Understanding Binocular Magnification

Magnifying Glass raised to the sky

Kate Ter Haar/Flickr/CC by 2.0

Good magnification is essential for birding binoculars to be useful and effective. Understanding binocular magnification can help birders choose the right binoculars for their eyes, budget and birding needs.

What Magnification Means

Binocular magnification is how much larger an object appears when viewed through binoculars compared to how large the same object would appear when viewed with the naked eye from the same distance. If binoculars have 8x magnification, for example, a bird will appear eight times larger through the binoculars than with plain eyesight. This allows birders to more closely observe birds and see details clearly from a greater distance, without approaching the birds and causing them distress or scaring them away.

Magnification is also sometimes called the "power" of the binoculars—binoculars labeled as 8-power have eight times magnification. Most optics have clearly labeled magnification, usually on the large focus wheel between the two long barrels of the binns. The binoculars' manual should also document the magnification.

Best Magnification for Birding

Binoculars can range from 6 to 12 magnification or even higher, but powers from to 10 are generally preferred for birding. There are pros and cons to both higher and lower magnifications, and birders should choose magnification based on what best meets their birding and eyesight needs.

  • Smaller magnification (6 to 7): Optics with smaller magnifications may be ideal for casual birders who are interested in binoculars primarily for the backyard or in easier habitats. Smaller magnification may not show very subtle field marks as clearly, but the binoculars are generally less expensive. When birds aren't too far away—such as approaching feeders—these smaller magnifications are ideal.
  • Larger magnification (10 to 12): Optics with larger magnifications can bring birds very close, but the field of view is smaller and may make locating birds more challenging. Faint shaking from the hands or wind will also seem much greater with larger magnifications. Birders who visit broad habitats, however, such as open fields, mountain ridges or large lakes, will appreciate the stronger power to see birds at greater distances.

Some binoculars offer zoom features with magnification ranging from 7 to 12 or greater on the same pair of binns. While this may seem to be the best option for all types of birding, the lower magnification typically offers the best view. The more the birds are magnified, the dimmer the overall view may be, making the zoom feature less useful. Zoom binoculars are also more expensive, and the cost may not be worthwhile for most birders.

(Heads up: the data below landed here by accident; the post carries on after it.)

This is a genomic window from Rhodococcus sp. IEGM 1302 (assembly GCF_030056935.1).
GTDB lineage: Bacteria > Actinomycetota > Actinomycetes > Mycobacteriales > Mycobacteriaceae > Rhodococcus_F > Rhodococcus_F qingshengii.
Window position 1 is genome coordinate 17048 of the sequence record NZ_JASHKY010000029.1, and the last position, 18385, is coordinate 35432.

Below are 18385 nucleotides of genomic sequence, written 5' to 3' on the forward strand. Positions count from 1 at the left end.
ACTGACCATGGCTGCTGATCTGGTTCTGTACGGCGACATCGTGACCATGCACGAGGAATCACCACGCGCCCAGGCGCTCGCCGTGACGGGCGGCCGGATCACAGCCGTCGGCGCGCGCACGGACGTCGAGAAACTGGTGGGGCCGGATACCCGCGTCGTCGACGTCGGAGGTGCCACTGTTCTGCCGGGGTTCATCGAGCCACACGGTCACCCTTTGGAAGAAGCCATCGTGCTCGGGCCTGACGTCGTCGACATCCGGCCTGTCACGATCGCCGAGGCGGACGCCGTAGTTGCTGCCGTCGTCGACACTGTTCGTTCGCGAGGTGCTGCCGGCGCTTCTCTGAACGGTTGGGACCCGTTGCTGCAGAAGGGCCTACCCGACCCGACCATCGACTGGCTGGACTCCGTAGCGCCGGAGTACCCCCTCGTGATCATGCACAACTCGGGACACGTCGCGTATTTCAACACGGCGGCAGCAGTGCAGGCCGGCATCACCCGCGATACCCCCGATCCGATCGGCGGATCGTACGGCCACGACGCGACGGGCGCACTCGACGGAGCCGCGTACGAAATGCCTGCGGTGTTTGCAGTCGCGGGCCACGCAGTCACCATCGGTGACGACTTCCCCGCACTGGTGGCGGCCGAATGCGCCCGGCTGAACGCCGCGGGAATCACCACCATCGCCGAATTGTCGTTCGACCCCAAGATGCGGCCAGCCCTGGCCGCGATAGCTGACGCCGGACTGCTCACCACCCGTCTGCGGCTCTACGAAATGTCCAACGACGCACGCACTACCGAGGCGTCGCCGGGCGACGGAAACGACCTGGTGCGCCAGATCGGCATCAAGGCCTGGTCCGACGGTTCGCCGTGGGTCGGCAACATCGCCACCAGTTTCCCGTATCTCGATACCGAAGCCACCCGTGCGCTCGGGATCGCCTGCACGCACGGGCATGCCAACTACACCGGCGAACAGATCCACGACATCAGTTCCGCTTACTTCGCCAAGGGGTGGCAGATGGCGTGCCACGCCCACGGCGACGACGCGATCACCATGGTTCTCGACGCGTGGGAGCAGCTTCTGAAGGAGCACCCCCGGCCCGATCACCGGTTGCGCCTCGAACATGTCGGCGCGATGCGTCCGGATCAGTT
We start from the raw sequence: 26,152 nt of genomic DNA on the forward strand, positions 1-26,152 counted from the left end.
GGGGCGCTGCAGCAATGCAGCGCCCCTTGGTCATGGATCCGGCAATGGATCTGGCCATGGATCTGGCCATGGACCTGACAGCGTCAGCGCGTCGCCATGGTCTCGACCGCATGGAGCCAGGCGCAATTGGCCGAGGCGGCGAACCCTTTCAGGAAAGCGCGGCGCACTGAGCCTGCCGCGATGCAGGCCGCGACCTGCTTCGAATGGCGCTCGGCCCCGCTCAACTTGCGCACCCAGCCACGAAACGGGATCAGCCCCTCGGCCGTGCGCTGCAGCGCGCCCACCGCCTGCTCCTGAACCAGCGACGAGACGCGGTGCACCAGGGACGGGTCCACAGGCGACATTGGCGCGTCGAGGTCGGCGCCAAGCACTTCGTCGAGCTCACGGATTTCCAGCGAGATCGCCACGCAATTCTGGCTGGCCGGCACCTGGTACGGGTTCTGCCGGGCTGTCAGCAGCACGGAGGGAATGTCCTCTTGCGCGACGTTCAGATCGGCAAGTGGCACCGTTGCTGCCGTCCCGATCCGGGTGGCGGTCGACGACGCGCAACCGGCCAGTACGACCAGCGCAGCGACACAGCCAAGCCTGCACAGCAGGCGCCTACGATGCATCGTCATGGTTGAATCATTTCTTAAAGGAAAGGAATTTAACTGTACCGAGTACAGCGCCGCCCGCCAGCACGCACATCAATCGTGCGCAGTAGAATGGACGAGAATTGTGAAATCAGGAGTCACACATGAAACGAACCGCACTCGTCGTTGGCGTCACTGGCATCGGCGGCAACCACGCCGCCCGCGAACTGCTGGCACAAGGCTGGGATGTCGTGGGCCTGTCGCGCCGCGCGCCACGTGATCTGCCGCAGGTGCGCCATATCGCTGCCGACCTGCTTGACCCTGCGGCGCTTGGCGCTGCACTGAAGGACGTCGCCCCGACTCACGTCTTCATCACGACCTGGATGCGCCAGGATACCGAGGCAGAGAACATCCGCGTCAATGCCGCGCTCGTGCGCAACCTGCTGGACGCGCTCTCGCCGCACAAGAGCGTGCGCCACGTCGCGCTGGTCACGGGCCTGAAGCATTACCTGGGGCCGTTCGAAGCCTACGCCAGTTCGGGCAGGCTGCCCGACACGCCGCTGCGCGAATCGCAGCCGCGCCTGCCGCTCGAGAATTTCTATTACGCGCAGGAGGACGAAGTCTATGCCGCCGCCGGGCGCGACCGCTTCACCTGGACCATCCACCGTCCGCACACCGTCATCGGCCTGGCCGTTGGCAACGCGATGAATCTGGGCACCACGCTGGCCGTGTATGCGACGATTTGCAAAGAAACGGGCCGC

Beyond Magnification

Magnification is undoubtedly one of the most important numbers to be aware of when purchasing and understanding binoculars. There are other numbers birders should consider, however, to find the best binoculars for their birding needs.

  • Lens width: This is the second number listed with magnification, and gives, in millimeters, the diameter of the binocular's lens. Binns labeled as 8x40, for example, have eight-power magnification and a 40-millimeter lens. The wider the lens, the brighter the image and the easier it will be to see fine field marks or color variations in birds' plumages.
  • Exit pupil: This number is not usually given, but is easy to calculate. The exit pupil is the small aperture closest to the eye and determines exactly how bright and clear images appear. Calculate the exit pupil size by dividing the lens width by the magnification—8x40 binoculars will have a 5-millimeter exit pupil. In comparison, 10x40 binoculars may have a greater magnification (10), but will only have a 4-millimeter exit pupil, which provides a dimmer, darker image.
  • Focus depth: This number, given in feet, describes how closely binoculars can focus. Ideally, birders should opt for a focus depth of 5 to 8 feet. A longer depth may make the optics impossible to use effectively at close range for observing backyard birds. This number has no impact on distance views, however, so binoculars with a shorter focus depth are still equally valuable to watch birds further away.
  • Weight: Most binoculars do not readily list weight, but how heavy they are can make a great deal of difference to comfort, particularly on long birding hikes. A heavier pair may be difficult to hold steady for long observations, and heavy optics can cause neck, shoulder or back pain. Using a binocular harness can help distribute the weight more evenly across the torso, but unsteady hands can have trouble with heavier binns. Testing out several types of binoculars can help birders choose a pair that has a comfortable weight.
  • Cost: The most critical number many birders consider is the cost of the binoculars. Prices can range from $20 to $2,000 or higher, and the general rule of thumb is to purchase the most expensive pair that fits within your budget. It is best to try several pairs of binoculars at a nature store, sporting goods outlet or another retailer to see what features are available at what prices. Then select the best possible model without paying for unnecessary bells and whistles that add to the cost but won't add to your birding.

Magnification is one of the most critical components of a good pair of birding binoculars. Understanding how magnification works and how it relates to other features such as lens width and exit pupil can help birders select the perfect pair of binoculars for all their bird watching.